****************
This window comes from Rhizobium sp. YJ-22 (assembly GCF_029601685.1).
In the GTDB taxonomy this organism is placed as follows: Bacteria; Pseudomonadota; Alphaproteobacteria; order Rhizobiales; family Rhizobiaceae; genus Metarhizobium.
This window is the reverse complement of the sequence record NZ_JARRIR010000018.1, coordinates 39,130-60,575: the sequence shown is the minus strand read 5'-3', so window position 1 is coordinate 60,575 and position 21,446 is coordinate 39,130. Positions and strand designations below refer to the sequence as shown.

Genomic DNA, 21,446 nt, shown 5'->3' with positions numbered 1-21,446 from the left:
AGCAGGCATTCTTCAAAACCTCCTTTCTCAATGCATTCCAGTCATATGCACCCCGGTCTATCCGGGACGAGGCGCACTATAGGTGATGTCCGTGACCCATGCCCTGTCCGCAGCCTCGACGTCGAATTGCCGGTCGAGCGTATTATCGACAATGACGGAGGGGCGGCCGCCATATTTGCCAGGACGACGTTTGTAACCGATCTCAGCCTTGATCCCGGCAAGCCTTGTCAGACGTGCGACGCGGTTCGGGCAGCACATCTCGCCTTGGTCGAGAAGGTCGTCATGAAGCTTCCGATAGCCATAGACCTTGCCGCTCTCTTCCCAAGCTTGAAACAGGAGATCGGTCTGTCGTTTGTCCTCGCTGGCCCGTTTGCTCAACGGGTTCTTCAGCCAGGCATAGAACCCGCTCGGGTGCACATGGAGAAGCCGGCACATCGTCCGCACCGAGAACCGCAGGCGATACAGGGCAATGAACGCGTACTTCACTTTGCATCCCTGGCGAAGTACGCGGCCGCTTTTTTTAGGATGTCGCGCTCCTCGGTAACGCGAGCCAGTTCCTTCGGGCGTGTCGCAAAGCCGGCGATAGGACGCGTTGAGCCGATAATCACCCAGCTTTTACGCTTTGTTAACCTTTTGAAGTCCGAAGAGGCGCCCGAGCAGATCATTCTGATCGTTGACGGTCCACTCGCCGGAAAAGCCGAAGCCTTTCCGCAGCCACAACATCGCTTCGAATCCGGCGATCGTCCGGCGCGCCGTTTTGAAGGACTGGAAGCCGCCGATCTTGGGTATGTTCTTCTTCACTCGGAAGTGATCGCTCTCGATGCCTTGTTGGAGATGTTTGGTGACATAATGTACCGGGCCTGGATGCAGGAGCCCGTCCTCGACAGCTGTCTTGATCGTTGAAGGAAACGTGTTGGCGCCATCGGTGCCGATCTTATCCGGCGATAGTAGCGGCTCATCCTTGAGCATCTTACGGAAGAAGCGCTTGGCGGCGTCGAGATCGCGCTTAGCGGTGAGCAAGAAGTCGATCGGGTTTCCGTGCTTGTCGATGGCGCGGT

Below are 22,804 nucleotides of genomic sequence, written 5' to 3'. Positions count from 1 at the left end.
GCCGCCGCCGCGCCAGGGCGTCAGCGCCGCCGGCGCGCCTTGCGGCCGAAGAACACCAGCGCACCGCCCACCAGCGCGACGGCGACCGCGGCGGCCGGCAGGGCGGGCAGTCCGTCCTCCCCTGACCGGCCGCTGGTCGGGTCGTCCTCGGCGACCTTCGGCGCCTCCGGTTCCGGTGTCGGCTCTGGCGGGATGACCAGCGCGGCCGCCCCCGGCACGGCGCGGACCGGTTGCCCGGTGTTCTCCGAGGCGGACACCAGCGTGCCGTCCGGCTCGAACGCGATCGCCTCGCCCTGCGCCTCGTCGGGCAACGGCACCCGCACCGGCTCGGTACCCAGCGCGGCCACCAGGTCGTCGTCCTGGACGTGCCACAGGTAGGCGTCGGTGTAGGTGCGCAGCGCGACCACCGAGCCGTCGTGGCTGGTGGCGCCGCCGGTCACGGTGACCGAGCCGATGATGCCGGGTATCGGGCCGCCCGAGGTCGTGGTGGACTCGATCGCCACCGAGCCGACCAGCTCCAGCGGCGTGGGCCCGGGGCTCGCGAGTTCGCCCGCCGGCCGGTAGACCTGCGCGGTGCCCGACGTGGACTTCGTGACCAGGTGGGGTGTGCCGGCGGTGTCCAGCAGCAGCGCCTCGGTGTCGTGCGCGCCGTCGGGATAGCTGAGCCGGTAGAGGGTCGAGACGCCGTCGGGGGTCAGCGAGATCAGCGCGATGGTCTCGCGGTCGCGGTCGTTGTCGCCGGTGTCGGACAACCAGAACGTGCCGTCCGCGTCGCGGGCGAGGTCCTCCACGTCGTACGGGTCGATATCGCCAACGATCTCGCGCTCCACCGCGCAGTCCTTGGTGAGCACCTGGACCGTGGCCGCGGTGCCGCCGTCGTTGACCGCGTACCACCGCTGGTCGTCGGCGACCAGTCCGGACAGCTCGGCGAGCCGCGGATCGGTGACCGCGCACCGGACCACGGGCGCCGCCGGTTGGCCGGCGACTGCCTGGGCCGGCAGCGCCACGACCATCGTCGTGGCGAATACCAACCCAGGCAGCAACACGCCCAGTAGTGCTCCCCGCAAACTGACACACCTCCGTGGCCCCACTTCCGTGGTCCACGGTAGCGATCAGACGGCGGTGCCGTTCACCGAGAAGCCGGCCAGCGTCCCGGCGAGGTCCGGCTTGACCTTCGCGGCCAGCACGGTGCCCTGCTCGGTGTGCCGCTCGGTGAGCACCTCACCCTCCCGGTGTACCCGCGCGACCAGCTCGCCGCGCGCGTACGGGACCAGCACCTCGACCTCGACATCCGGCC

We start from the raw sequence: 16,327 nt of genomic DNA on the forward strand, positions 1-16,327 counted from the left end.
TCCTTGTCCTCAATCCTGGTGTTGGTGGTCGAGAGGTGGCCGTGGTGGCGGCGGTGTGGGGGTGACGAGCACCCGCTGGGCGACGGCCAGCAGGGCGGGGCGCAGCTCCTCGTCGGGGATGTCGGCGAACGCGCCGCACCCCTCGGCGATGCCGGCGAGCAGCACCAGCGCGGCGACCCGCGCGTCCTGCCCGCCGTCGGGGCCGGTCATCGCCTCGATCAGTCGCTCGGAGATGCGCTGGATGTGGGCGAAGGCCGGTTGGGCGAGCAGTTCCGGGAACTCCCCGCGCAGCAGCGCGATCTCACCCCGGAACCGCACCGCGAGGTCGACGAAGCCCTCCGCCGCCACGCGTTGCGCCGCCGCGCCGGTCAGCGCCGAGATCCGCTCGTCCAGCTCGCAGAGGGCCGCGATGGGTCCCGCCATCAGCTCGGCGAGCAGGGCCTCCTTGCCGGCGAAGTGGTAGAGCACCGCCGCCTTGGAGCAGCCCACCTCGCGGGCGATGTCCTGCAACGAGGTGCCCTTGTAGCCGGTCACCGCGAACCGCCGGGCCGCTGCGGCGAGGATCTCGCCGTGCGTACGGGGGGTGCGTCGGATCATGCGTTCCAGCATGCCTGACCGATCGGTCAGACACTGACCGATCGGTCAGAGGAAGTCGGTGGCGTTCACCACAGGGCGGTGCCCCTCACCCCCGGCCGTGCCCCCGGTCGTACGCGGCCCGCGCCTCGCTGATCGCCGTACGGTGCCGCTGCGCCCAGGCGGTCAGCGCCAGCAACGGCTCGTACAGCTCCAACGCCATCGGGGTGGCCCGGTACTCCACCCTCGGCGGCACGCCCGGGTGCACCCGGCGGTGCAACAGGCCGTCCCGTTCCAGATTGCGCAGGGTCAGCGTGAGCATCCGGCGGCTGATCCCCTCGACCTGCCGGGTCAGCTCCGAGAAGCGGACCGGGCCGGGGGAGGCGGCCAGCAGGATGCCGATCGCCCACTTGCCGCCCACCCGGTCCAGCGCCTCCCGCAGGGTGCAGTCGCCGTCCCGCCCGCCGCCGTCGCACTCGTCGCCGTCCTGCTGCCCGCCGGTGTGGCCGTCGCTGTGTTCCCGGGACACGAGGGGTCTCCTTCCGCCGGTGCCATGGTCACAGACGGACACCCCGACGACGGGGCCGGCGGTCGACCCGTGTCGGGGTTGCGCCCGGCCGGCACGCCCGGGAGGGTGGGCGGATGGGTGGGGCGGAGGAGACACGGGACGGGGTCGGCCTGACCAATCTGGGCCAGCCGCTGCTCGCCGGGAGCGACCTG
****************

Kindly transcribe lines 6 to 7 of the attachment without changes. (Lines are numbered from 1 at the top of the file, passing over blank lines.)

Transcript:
Below are 22,804 nucleotides of genomic sequence, written 5' to 3'. Positions count from 1 at the left end.
GCCGCCGCCGCGCCAGGGCGTCAGCGCCGCCGGCGCGCCTTGCGGCCGAAGAACACCAGCGCACCGCCCACCAGCGCGACGGCGACCGCGGCGGCCGGCAGGGCGGGCAGTCCGTCCTCCCCTGACCGGCCGCTGGTCGGGTCGTCCTCGGCGACCTTCGGCGCCTCCGGTTCCGGTGTCGGCTCTGGCGGGATGACCAGCGCGGCCGCCCCCGGCACGGCGCGGACCGGTTGCCCGGTGTTCTCCGAGGCGGACACCAGCGTGCCGTCCGGCTCGAACGCGATCGCCTCGCCCTGCGCCTCGTCGGGCAACGGCACCCGCACCGGCTCGGTACCCAGCGCGGCCACCAGGTCGTCGTCCTGGACGTGCCACAGGTAGGCGTCGGTGTAGGTGCGCAGCGCGACCACCGAGCCGTCGTGGCTGGTGGCGCCGCCGGTCACGGTGACCGAGCCGATGATGCCGGGTATCGGGCCGCCCGAGGTCGTGGTGGACTCGATCGCCACCGAGCCGACCAGCTCCAGCGGCGTGGGCCCGGGGCTCGCGAGTTCGCCCGCCGGCCGGTAGACCTGCGCGGTGCCCGACGTGGACTTCGTGACCAGGTGGGGTGTGCCGGCGGTGTCCAGCAGCAGCGCCTCGGTGTCGTGCGCGCCGTCGGGATAGCTGAGCCGGTAGAGGGTCGAGACGCCGTCGGGGGTCAGCGAGATCAGCGCGATGGTCTCGCGGTCGCGGTCGTTGTCGCCGGTGTCGGACAACCAGAACGTGCCGTCCGCGTCGCGGGCGAGGTCCTCCACGTCGTACGGGTCGATATCGCCAACGATCTCGCGCTCCACCGCGCAGTCCTTGGTGAGCACCTGGACCGTGGCCGCGGTGCCGCCGTCGTTGACCGCGTACCACCGCTGGTCGTCGGCGACCAGTCCGGACAGCTCGGCGAGCCGCGGATCGGTGACCGCGCACCGGACCACGGGCGCCGCCGGTTGGCCGGCGACTGCCTGGGCCGGCAGCGCCACGACCATCGTCGTGGCGAATACCAACCCAGGCAGCAACACGCCCAGTAGTGCTCCCCGCAAACTGACACACCTCCGTGGCCCCACTTCCGTGGTCCACGGTAGCGATCAGACGGCGGTGCCGTTCACCGAGAAGCCGGCCAGCGTCCCGGCGAGGTCCGGCTTGACCTTCGCGGCCAGCACGGTGCCCTGCTCGGTGTGCCGCTCGGTGAGCACCTCACCCTCCCGGTGTACCCGCGCGACCAGCTCGCCGCGCGCGTACGGGACCAGCACCTCGACCTCGACATCCGGCC